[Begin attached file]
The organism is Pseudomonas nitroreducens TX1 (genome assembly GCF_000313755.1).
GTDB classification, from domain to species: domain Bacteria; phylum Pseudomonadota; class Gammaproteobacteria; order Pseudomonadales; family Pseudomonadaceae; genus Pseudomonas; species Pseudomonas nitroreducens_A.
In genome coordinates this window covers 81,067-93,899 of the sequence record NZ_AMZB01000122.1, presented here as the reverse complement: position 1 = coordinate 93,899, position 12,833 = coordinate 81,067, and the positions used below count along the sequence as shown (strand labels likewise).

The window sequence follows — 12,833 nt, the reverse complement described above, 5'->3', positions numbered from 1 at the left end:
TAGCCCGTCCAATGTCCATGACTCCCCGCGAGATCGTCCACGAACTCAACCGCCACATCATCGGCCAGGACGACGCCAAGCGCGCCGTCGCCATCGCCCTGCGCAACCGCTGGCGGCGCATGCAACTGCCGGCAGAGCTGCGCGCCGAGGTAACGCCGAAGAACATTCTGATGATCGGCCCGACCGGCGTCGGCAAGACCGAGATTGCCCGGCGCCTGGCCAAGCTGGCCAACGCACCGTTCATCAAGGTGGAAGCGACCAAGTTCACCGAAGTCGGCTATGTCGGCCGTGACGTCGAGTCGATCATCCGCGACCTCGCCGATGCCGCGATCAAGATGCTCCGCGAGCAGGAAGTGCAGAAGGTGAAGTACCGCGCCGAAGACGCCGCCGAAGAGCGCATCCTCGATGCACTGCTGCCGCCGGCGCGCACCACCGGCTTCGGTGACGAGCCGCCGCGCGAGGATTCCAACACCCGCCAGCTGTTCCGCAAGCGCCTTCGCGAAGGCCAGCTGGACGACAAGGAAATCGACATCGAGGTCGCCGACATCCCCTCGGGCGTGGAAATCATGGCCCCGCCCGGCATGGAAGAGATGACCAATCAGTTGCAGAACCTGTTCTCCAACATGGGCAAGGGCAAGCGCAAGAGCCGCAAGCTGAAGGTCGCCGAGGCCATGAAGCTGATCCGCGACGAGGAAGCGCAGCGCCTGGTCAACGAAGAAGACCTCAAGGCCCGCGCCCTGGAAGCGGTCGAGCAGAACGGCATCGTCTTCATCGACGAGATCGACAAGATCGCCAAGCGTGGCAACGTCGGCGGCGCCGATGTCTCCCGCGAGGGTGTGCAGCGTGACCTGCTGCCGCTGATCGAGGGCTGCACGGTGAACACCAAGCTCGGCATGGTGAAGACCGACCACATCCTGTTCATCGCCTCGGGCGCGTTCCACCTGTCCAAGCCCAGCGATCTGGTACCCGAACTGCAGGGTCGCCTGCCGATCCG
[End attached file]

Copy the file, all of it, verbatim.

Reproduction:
The organism is Pseudomonas nitroreducens TX1 (genome assembly GCF_000313755.1).
GTDB classification, from domain to species: domain Bacteria; phylum Pseudomonadota; class Gammaproteobacteria; order Pseudomonadales; family Pseudomonadaceae; genus Pseudomonas; species Pseudomonas nitroreducens_A.
In genome coordinates this window covers 81,067-93,899 of the sequence record NZ_AMZB01000122.1, presented here as the reverse complement: position 1 = coordinate 93,899, position 12,833 = coordinate 81,067, and the positions used below count along the sequence as shown (strand labels likewise).

The window sequence follows — 12,833 nt, the reverse complement described above, 5'->3', positions numbered from 1 at the left end:
TAGCCCGTCCAATGTCCATGACTCCCCGCGAGATCGTCCACGAACTCAACCGCCACATCATCGGCCAGGACGACGCCAAGCGCGCCGTCGCCATCGCCCTGCGCAACCGCTGGCGGCGCATGCAACTGCCGGCAGAGCTGCGCGCCGAGGTAACGCCGAAGAACATTCTGATGATCGGCCCGACCGGCGTCGGCAAGACCGAGATTGCCCGGCGCCTGGCCAAGCTGGCCAACGCACCGTTCATCAAGGTGGAAGCGACCAAGTTCACCGAAGTCGGCTATGTCGGCCGTGACGTCGAGTCGATCATCCGCGACCTCGCCGATGCCGCGATCAAGATGCTCCGCGAGCAGGAAGTGCAGAAGGTGAAGTACCGCGCCGAAGACGCCGCCGAAGAGCGCATCCTCGATGCACTGCTGCCGCCGGCGCGCACCACCGGCTTCGGTGACGAGCCGCCGCGCGAGGATTCCAACACCCGCCAGCTGTTCCGCAAGCGCCTTCGCGAAGGCCAGCTGGACGACAAGGAAATCGACATCGAGGTCGCCGACATCCCCTCGGGCGTGGAAATCATGGCCCCGCCCGGCATGGAAGAGATGACCAATCAGTTGCAGAACCTGTTCTCCAACATGGGCAAGGGCAAGCGCAAGAGCCGCAAGCTGAAGGTCGCCGAGGCCATGAAGCTGATCCGCGACGAGGAAGCGCAGCGCCTGGTCAACGAAGAAGACCTCAAGGCCCGCGCCCTGGAAGCGGTCGAGCAGAACGGCATCGTCTTCATCGACGAGATCGACAAGATCGCCAAGCGTGGCAACGTCGGCGGCGCCGATGTCTCCCGCGAGGGTGTGCAGCGTGACCTGCTGCCGCTGATCGAGGGCTGCACGGTGAACACCAAGCTCGGCATGGTGAAGACCGACCACATCCTGTTCATCGCCTCGGGCGCGTTCCACCTGTCCAAGCCCAGCGATCTGGTACCCGAACTGCAGGGTCGCCTGCCGATCCG